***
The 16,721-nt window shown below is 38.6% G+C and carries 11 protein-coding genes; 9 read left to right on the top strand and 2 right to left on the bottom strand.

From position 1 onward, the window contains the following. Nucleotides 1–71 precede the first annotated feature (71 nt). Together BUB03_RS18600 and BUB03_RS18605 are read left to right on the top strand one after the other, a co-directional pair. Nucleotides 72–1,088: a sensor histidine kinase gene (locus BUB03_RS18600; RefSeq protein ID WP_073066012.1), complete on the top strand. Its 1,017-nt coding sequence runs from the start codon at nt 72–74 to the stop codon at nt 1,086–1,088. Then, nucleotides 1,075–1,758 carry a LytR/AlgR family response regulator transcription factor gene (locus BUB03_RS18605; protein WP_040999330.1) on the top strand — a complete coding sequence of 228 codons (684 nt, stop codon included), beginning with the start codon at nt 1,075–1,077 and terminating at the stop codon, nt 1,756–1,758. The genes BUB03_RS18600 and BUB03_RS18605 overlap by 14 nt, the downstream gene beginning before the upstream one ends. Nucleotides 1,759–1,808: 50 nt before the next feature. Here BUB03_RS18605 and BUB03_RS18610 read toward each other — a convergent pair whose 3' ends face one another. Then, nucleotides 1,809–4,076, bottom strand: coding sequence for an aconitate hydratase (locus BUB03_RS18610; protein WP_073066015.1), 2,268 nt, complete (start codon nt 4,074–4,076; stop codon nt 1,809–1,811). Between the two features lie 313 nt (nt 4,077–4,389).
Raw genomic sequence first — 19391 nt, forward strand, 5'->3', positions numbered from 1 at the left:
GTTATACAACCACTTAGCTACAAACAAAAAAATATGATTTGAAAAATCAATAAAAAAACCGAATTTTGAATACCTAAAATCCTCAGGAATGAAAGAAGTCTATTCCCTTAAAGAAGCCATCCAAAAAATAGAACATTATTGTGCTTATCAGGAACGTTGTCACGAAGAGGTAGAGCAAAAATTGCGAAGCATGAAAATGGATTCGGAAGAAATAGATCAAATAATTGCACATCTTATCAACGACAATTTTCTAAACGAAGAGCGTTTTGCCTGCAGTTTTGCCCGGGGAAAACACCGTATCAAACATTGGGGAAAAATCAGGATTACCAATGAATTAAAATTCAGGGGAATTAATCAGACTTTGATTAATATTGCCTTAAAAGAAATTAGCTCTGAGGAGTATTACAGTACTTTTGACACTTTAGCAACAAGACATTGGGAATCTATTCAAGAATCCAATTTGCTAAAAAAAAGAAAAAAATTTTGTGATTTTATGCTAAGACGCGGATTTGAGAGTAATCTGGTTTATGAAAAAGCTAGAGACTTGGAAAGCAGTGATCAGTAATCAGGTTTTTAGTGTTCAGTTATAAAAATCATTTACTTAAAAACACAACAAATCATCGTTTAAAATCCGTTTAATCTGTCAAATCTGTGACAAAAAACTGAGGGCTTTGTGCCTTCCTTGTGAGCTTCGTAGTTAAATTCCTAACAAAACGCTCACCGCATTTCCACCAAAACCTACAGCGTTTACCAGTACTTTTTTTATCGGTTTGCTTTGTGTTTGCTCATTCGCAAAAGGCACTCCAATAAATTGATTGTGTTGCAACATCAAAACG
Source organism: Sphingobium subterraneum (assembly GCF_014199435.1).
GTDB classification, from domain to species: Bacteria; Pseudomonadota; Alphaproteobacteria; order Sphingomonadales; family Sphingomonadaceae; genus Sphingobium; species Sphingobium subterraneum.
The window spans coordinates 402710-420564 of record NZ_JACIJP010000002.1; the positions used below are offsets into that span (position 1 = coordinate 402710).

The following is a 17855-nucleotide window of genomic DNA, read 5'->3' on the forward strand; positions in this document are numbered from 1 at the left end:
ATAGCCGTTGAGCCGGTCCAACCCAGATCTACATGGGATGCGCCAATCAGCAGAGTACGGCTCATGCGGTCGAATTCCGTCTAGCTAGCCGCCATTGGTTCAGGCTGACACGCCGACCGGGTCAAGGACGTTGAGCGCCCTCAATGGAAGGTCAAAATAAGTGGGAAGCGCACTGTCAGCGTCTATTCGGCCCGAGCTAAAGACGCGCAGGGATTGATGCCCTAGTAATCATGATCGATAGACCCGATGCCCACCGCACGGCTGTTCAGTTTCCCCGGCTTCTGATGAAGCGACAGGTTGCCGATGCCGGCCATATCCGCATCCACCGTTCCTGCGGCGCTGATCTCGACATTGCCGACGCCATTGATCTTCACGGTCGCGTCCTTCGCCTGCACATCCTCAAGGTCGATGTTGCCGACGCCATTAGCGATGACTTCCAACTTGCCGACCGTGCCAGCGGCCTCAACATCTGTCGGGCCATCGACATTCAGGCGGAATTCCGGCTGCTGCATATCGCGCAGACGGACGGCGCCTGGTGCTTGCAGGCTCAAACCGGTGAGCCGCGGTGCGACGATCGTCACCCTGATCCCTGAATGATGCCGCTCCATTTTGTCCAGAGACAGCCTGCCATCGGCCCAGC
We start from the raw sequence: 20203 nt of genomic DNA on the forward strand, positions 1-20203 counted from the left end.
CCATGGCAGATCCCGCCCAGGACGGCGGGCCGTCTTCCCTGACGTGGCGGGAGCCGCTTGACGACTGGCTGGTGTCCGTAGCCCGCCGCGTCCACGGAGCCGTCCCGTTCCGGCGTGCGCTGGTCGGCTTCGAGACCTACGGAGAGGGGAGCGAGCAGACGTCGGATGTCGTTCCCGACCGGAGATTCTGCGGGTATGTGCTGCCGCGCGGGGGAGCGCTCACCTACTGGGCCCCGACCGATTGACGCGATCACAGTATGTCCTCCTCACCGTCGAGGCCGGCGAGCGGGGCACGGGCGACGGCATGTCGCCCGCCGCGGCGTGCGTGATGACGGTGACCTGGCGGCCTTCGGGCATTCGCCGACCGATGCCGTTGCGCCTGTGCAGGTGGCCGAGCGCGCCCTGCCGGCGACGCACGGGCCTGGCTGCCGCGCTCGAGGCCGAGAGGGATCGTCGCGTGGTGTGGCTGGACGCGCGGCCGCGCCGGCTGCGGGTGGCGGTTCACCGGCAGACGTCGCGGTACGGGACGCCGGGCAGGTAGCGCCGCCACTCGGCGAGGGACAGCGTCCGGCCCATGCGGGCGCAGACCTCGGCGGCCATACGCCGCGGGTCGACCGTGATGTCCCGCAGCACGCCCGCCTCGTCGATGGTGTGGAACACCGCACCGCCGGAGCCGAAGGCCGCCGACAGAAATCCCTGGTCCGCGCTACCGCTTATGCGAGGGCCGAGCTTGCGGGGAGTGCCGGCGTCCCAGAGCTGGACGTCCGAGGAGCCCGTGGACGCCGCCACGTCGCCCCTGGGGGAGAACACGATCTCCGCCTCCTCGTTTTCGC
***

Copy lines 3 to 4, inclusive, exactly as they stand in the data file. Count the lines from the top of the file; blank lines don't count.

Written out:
Raw genomic sequence first — 19391 nt, forward strand, 5'->3', positions numbered from 1 at the left:
GTTATACAACCACTTAGCTACAAACAAAAAAATATGATTTGAAAAATCAATAAAAAAACCGAATTTTGAATACCTAAAATCCTCAGGAATGAAAGAAGTCTATTCCCTTAAAGAAGCCATCCAAAAAATAGAACATTATTGTGCTTATCAGGAACGTTGTCACGAAGAGGTAGAGCAAAAATTGCGAAGCATGAAAATGGATTCGGAAGAAATAGATCAAATAATTGCACATCTTATCAACGACAATTTTCTAAACGAAGAGCGTTTTGCCTGCAGTTTTGCCCGGGGAAAACACCGTATCAAACATTGGGGAAAAATCAGGATTACCAATGAATTAAAATTCAGGGGAATTAATCAGACTTTGATTAATATTGCCTTAAAAGAAATTAGCTCTGAGGAGTATTACAGTACTTTTGACACTTTAGCAACAAGACATTGGGAATCTATTCAAGAATCCAATTTGCTAAAAAAAAGAAAAAAATTTTGTGATTTTATGCTAAGACGCGGATTTGAGAGTAATCTGGTTTATGAAAAAGCTAGAGACTTGGAAAGCAGTGATCAGTAATCAGGTTTTTAGTGTTCAGTTATAAAAATCATTTACTTAAAAACACAACAAATCATCGTTTAAAATCCGTTTAATCTGTCAAATCTGTGACAAAAAACTGAGGGCTTTGTGCCTTCCTTGTGAGCTTCGTAGTTAAATTCCTAACAAAACGCTCACCGCATTTCCACCAAAACCTACAGCGTTTACCAGTACTTTTTTTATCGGTTTGCTTTGTGTTTGCTCATTCGCAAAAGGCACTCCAATAAATTGATTGTGTTGCAACATCAAAACG